Research from around the world shows a steady and significant increase in the rates of HIV infection among women, particularly women in Africa, Asia, Latin America, and the Caribbean. A significant proportion of HIV/AIDS cases occurs among young (15-29-year-old) women, meaning that many women with HIV were infected as adolescents.
Anatomical, biological, and other factors contribute to young women's heightened vulnerability to HIV/AIDS. Another variable, gender -- while routinely and automatically acknowledged as key -- goes beyond clinical and treatment issues, and even beyond anatomical male-female differences. Twenty years into the HIV/AIDS epidemic, gender and the role it plays remain unclear.
Gender identity encompasses sexual identity and is influenced by many social and cultural factors, which themselves change over time. Marina Laski, head of the AIDS department in the General Directorate of Women for the city of Buenos Aires, Argentina, explains that "power relations are constructed that are encouraged and legitimized by culture, defining the conduct expected of each gender as natural and giving way to gender stereotypes." Understanding gender can help determine opportunities and risks of many types for individuals, whether female or male.
This edition of "Women and HIV" features a broad-based exploration of gender itself. Elucidating gender is essential to understanding how and why women, especially young women, are at particular risk for HIV infection. Similarly, improved knowledge about gender will help to formulate effective HIV prevention and even treatment strategies. Greater awareness of gender perspectives, reflected in such arenas as public policy, mass media, and health care, will enable women to take a more effective stand in situations that involve the risk of HIV transmission.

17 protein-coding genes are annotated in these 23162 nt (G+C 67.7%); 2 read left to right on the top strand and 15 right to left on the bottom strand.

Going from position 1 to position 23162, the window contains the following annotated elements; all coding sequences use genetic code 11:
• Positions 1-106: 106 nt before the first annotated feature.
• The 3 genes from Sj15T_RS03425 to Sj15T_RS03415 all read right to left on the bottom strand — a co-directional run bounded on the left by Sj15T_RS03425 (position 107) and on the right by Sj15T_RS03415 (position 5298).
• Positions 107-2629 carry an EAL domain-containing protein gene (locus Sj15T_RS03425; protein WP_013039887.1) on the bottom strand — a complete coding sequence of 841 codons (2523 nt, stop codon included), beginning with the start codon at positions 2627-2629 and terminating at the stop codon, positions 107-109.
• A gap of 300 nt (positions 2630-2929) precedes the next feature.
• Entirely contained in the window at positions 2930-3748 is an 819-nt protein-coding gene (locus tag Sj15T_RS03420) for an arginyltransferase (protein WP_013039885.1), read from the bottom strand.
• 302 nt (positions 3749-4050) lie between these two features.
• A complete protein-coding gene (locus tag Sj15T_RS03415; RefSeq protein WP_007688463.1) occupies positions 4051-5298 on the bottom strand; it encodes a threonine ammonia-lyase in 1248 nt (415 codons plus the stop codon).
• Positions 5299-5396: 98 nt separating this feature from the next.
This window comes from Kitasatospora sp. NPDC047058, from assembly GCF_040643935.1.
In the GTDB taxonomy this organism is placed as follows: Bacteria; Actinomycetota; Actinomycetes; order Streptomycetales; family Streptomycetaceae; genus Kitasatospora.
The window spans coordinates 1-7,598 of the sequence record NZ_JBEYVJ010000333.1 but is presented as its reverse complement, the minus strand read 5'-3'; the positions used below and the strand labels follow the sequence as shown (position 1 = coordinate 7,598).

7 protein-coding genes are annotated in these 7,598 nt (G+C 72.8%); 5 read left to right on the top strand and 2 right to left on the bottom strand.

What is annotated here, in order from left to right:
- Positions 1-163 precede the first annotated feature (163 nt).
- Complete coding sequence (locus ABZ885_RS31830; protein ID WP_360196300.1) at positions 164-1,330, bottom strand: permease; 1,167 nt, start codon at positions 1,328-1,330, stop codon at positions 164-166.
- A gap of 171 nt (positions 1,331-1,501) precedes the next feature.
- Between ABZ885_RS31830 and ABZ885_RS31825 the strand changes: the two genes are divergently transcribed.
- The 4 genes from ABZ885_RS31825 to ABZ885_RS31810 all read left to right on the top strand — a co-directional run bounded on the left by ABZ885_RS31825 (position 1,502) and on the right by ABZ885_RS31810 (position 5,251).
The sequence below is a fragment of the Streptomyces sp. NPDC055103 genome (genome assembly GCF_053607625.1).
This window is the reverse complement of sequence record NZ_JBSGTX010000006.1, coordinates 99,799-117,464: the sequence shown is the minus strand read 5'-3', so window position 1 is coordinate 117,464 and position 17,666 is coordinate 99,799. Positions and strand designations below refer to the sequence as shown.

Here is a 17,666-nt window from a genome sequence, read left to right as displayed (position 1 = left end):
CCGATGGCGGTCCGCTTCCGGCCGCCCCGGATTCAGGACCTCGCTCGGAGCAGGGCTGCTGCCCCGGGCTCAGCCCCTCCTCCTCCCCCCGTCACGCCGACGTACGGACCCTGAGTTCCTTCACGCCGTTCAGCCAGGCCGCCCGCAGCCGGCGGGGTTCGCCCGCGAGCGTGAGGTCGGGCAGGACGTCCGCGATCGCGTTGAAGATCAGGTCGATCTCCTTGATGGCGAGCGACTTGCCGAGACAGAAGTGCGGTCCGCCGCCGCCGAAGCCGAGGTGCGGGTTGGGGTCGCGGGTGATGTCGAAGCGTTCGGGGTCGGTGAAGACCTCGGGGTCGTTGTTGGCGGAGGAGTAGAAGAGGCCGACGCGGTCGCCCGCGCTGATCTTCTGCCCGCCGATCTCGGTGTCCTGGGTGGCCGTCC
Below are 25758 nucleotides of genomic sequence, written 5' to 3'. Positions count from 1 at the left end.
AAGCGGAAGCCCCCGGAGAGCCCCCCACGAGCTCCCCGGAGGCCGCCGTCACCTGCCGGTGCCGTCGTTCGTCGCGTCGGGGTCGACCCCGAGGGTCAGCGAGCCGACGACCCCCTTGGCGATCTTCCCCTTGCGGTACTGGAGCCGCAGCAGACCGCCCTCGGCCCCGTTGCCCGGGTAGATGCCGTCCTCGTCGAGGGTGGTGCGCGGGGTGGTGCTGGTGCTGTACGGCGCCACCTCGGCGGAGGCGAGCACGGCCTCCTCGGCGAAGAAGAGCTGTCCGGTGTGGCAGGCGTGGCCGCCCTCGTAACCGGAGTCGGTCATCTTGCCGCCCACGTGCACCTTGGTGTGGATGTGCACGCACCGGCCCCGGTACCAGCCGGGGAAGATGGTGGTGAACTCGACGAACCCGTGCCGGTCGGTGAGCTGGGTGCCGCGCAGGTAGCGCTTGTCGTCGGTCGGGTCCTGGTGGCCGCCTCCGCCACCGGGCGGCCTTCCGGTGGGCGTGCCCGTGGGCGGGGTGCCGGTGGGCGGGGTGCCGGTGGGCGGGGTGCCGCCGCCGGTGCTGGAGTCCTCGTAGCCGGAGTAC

-- Leslie Hanna, Editor
Major changes over the last few decades have affected the sexual and reproductive health of young people in developing countries. Rapid urbanization and rural-urban migration has meant that greater numbers of young people are living in precarious and impoverished conditions. Traditional, multigenerational extended families have been increasingly replaced by nuclear [two-parent] families, single-parent families and, in some cases, the complete absence of parents. Young people are pressured to be sexually active and, in the case of boys, to have several different partners. Evidence from a variety of countries suggests that the age at which young people become sexually active may be falling. Certainly young people become sexually active at an early age in many countries. In Uganda, for example, almost 50% of young men and nearly 40% of young women recently surveyed reported having had sex by the age of 15 years. In Dar es Salaam, Tanzania, 60% of 14-year-old boys and 35% of girls have reported that they are sexually active. In a recent Brazilian school-based study, 36% of females reported having had intercourse by the age of 13 years. In parts of the world such as India, where there is sparse evidence about sexual activity among young people and where it is widely assumed that sexual initiation takes place within the context of marriage, recent studies show that approximately one in four unmarried adolescent boys report that they are sexually experienced.